]. The result of greater value increase is that it can also mean investment to construct the transit infrastructure, so the value is created. It is in this way that the entrepreneurial approach “creates new markets” that government planners cannot achieve on their own. This value increase can only be achieved in partnership with governments that manage the common good outcomes necessary but are freed from the need to raise all the funds.
This entrepreneurial approach was used by Hong Kong in its metro and in the development of the private suburban railways in Japan, primarily in the first half of the Twentieth Century. Railway companies augmented their transport revenue through real estate development and management, but also proactively managed land uses around their stations to influence passenger demand. Land was provided to institutional users such as hospitals or universities at concessional rates at the outer terminal stations, creating demand for travel in the reverse direction from central business district commuting patterns [37
]. The private railways had to diversify in this way to survive, as the Japanese Government had partially nationalized the industry to create the Japan National Railway. Private companies were forbidden from building railways which interfered with the national railway’s operations and were mostly restricted to areas with low population. This forced them to build their own catchment population around their railways [38
], making the best use of the assets at their disposal. This is a good example of a TAC that was privately created but had significant benefits to the wider community. Similar results, albeit with less striking development histories, have taken place in Hong Kong, and more recently, has begun to take place in mainland China.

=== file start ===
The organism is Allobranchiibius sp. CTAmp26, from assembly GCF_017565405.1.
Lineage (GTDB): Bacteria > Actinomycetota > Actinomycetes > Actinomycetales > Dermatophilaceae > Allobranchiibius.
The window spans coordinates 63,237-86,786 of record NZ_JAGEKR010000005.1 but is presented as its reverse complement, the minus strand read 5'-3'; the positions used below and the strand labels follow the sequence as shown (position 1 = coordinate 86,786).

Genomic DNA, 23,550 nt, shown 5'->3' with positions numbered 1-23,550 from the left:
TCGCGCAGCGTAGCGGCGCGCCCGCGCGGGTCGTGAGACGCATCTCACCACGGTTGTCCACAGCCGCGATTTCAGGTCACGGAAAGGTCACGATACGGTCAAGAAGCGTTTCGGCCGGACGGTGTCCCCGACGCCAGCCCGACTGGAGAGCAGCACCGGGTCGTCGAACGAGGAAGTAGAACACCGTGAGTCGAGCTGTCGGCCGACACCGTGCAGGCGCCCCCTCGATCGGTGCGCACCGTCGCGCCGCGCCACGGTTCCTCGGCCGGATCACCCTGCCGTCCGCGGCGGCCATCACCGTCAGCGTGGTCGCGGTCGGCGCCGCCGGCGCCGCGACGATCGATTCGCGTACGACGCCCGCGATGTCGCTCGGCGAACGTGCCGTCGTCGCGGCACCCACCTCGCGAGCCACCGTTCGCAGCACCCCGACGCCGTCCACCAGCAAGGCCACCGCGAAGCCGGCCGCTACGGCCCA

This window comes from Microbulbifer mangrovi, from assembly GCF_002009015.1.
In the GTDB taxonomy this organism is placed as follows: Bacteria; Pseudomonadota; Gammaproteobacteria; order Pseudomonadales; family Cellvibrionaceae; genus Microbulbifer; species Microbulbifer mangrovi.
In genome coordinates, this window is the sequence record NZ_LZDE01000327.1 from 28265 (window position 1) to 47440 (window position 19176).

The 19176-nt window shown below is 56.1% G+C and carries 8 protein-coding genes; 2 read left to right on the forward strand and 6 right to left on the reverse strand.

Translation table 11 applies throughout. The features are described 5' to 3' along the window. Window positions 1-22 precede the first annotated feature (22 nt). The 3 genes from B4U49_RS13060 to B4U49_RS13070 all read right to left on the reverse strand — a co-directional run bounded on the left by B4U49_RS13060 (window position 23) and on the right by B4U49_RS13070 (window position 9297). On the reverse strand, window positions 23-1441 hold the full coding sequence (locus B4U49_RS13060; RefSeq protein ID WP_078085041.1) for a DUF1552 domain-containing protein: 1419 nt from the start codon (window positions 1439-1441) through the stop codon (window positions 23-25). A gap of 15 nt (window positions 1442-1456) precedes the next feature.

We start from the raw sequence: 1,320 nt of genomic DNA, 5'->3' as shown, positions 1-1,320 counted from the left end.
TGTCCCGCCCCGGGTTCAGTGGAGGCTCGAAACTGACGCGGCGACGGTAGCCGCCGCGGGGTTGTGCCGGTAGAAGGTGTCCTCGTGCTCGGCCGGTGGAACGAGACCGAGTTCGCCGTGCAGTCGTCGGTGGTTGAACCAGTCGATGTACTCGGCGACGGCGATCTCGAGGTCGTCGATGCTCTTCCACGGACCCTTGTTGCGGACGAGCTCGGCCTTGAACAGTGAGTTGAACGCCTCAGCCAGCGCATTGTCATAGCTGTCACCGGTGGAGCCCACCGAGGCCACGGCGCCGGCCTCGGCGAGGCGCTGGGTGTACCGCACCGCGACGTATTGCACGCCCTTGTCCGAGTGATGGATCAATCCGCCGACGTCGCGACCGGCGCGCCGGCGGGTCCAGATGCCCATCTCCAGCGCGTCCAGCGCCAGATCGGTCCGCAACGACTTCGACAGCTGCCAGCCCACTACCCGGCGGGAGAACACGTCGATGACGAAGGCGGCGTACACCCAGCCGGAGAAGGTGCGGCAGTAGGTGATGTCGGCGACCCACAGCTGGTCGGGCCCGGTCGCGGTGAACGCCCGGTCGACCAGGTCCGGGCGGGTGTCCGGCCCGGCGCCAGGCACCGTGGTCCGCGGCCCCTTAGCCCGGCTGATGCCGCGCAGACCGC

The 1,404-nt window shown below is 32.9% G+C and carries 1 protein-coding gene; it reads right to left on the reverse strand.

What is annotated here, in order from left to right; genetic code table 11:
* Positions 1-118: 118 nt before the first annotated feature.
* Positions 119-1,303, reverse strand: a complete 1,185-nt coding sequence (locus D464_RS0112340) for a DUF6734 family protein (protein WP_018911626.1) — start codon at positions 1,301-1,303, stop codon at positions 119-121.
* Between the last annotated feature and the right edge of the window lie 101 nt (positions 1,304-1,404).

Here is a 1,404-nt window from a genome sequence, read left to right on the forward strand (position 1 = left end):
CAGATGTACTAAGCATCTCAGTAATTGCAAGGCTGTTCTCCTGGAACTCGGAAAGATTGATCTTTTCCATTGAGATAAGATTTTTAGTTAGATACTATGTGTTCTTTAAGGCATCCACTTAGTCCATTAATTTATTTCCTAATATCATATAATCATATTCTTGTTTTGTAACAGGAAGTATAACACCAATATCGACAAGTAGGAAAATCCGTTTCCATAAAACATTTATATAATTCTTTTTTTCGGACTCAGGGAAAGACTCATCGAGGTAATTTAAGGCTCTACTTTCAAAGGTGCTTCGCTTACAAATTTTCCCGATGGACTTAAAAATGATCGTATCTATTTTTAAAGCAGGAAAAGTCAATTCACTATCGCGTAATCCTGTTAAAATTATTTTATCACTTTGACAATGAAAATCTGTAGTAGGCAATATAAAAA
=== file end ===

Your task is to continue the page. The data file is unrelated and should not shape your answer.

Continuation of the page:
Thus, value creation can be applied to the TAC model using value uplift in land development to create value for the transit funding, rather than the value capture or value leakage that occurs under the present approach to “predict and provide” transit, leading to limited interest in transit projects.
In cities that do not have such attractive land development potential as does Hong Kong and Japan, this approach can be taken a step further to attract private investment in transit infrastructure. Rather than just buying pre-rail land and selling it at post-rail prices, the partnerships with landowners and developers can be expanded to capture even greater value around stations. This can be done by incorporating developer preferences for the location of the transit line and associated stations to allow for fully private transit lines to be constructed and operated in unison with new developments [8
]. Coupled with this, there are technological innovations occurring in the transport technology sector that are providing rail-like solutions at a much cheaper cost, discussed below.
Such an approach stands to provide cities and nations with a way to break out of the gridlock of automobile dependence and under-financed transit by harnessing private investment to deliver integrated transit and land development along corridors. This way enables value creation from the transit that can be used to contribute to the costs associated with delivering the transit without driving away investors and developers.